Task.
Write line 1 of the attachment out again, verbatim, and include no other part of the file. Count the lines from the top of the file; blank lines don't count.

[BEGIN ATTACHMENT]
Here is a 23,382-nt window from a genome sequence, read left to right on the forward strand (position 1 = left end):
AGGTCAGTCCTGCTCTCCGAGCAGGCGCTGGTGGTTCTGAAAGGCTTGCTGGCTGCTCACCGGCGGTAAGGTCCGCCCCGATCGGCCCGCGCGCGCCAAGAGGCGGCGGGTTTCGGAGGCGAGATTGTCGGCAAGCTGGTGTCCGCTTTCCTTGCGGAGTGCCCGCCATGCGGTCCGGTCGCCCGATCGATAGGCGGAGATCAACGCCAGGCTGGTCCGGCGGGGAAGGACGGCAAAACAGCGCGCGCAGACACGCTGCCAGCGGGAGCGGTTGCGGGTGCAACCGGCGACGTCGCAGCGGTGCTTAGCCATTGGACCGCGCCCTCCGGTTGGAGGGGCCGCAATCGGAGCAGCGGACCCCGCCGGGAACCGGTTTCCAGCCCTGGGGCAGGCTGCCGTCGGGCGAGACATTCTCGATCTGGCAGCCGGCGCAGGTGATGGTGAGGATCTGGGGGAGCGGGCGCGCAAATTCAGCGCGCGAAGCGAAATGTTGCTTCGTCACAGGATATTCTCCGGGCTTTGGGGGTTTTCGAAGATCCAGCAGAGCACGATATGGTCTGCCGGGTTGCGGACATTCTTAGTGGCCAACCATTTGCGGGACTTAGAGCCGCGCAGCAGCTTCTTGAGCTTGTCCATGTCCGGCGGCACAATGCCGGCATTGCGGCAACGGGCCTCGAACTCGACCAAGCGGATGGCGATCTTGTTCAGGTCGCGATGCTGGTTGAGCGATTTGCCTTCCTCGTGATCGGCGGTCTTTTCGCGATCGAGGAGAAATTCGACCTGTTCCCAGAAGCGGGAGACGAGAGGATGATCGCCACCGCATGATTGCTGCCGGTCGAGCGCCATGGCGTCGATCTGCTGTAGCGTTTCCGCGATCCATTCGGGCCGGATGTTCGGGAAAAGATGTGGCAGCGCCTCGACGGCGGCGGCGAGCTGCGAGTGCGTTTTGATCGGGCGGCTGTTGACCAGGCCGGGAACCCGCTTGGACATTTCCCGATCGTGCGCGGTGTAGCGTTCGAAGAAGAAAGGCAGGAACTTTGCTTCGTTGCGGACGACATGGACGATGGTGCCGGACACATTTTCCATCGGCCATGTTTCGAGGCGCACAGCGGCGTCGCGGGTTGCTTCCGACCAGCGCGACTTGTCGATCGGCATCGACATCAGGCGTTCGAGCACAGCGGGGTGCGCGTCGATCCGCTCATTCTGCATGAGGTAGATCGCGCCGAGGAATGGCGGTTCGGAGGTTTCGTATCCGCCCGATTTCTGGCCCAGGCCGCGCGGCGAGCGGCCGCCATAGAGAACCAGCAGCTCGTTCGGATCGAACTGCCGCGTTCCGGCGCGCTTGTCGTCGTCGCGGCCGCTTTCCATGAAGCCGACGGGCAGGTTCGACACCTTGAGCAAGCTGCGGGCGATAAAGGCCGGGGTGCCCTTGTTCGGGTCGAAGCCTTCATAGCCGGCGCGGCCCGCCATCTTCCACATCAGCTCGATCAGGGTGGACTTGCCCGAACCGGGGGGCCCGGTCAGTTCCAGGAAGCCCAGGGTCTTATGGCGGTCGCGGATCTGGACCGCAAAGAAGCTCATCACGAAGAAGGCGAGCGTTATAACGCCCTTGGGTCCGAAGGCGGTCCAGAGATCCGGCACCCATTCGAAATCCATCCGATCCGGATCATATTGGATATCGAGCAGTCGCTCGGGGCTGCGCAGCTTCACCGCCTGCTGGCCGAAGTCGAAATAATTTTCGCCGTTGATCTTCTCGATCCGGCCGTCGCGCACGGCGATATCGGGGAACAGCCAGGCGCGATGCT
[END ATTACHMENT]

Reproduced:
Here is a 23,382-nt window from a genome sequence, read left to right on the forward strand (position 1 = left end):